Security Council Distr.: General
This report focuses on the gender perspective
in the case of natural disasters. Based on disaster social science, agency
reports, and field worker accounts, it identifies the complex ways gender
relations shape human experiences before, during, and after natural disasters.
Stressing the importance of having a list of
core indicators for monitoring World Food Summit follow-up, this report
compares indicators proposed by different international monitoring systems
and provides recommendations for specific core indicators for monitoring
food security outcomes.
The document is based on the twenty-sixth session of the Committee on World Food Security, held in Rome in September 2000.
Based on research in ten countries, an international
meeting and consultations in a number of countries, this report looks at
human rights abuses committed by armed groups. In particular, it focuses
on the following questions:
- Means to influence the behaviour of armed groups
- Obstacles faced by those who undertake such means
- Factors influencing the respect for human rights and humanitarian norms by armed groups
This paper examines the rights of Internally
Displaced Persons (IDPs) to vote and to participate in governmental and
public affairs, particularly analysing the following issues:
- Political participation in international human rights law
- Political participation and the Guiding Principles on Internal Displacement
- Participation by the internally displaced in elections in the OSCE region
This guide provides tools and practical procedures
for collecting information, using both individual and group-based data
collection methods, with and about refugees and internally displaced persons
(IDPs) in transition.
The main objectives are to understand refugee/IDP priorities, challenges and aspirations, to identify the significant persons and organization among the refugees/ IDPs and facilitate participatory planning and problem solving. With respect to these aims, the guide is structured into three main sections:
Today's wars are mostly fought in the developing countries with small arms and light weapons, their ammunition and related equipment. The fighters and victims in these wars are often civilians. Indeed, they are often children. If these conflicts are to be prevented or stopped, policy-makers must address a wide range of issues. Some of these concern the perceived need for weaponry and armed conflict, which in this report is called the 'demand side' of the small arms market. Others concern the provision and availability of the tools of violence.
This document reviews casualties and victim
assistance in countries with landmine victims. A thematic complement to
Monitor Report 2000, it records
the evolution of casualties caused by antipersonnel mines and the availability
of assistance in the affected countries every year. Two main parts are
- Environment and description of the health and social system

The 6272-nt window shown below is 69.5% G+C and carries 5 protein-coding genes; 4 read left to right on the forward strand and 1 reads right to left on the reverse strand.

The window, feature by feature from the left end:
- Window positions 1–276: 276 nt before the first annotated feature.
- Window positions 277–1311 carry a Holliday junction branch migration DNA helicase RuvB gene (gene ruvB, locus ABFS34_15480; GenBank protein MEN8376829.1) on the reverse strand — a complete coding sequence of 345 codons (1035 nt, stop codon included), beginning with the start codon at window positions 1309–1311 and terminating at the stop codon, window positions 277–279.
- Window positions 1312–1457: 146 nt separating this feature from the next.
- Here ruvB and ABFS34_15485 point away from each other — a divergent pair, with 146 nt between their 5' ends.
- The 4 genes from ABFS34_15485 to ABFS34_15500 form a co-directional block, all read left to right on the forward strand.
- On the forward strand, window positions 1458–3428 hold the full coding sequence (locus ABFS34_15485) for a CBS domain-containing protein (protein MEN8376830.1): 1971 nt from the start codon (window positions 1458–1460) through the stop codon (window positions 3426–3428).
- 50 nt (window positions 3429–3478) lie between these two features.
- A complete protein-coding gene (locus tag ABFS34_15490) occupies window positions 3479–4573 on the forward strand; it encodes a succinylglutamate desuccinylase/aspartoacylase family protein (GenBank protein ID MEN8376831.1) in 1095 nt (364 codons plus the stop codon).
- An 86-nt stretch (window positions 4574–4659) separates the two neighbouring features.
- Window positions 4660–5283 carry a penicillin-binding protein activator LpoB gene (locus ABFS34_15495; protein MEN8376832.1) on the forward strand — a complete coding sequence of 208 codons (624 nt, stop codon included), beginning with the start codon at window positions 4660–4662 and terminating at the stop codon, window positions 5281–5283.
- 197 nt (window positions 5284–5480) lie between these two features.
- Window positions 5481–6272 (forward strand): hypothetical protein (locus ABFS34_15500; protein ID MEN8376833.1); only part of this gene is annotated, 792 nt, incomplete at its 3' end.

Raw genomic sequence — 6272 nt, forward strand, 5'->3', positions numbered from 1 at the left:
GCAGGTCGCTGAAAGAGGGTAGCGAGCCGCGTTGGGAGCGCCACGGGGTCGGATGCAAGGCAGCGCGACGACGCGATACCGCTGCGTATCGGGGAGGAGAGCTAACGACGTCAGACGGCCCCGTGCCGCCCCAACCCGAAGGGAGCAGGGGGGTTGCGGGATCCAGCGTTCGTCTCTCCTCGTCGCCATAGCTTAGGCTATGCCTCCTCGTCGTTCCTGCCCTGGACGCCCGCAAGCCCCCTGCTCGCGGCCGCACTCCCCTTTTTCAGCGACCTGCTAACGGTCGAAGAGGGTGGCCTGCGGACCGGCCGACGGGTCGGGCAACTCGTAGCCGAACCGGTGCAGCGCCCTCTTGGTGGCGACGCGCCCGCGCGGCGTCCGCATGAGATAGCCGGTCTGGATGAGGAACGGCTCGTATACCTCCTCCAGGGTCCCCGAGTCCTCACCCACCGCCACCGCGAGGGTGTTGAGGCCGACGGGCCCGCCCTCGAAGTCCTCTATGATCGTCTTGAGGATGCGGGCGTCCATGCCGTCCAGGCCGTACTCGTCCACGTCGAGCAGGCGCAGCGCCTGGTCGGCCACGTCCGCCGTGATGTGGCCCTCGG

- Landmine casualties
Overview of victim assistance:
This report is submitted to the Congress by the Department of State in compliance with Section 102(b) of the International Religious Freedom Act (IRFA) of 1998.
This review examines the actions taken by governments,
regional organisations, the UN system and civil society in response to
the recommendations of the 1996 Machel Report 'The Impact of Armed Conflict
on Children', addressing its major themes and bringing new and expanded
focus to the following areas:
- Small arms and light weapons
- Women's role in peace building
- Peace and security
- Media and communications
This report summarizes the proceedings and main
findings of a seminar on preventing violent conflict, considering factors
affecting international willingness to undertake conflict prevention and
identifying ways of overcoming the gap between early warning and early
action to prevent violent conflict.
The seminar brought together individuals from government, international organizations, the media, business, academia and non-governmental organisations.
This paper examines the impact of the privatization
of security on peace and security, aiming to develop a policy framework
within which policymakers can respond to this emerging issue.
For this purpose, it looks at a range of actors using private security groups in conflict situations including: non-state armed actors, governments in regions of conflict, governments in supplier countries, multilateral peacekeeping organizations, humanitarian agencies, and corporations in the extractive industry.
The first part of this article analyses the new approaches and structures adopted in the 'crisis prevention' policy-making field. It sketches out the guidelines of the European Commission and the European Council for early warning and early action. It then outlines to what extent first capacities have emerged in this field and how the interaction of very different actors has increased since the mid 1990s. The relevance of a new approach is best put to the test by specific examples.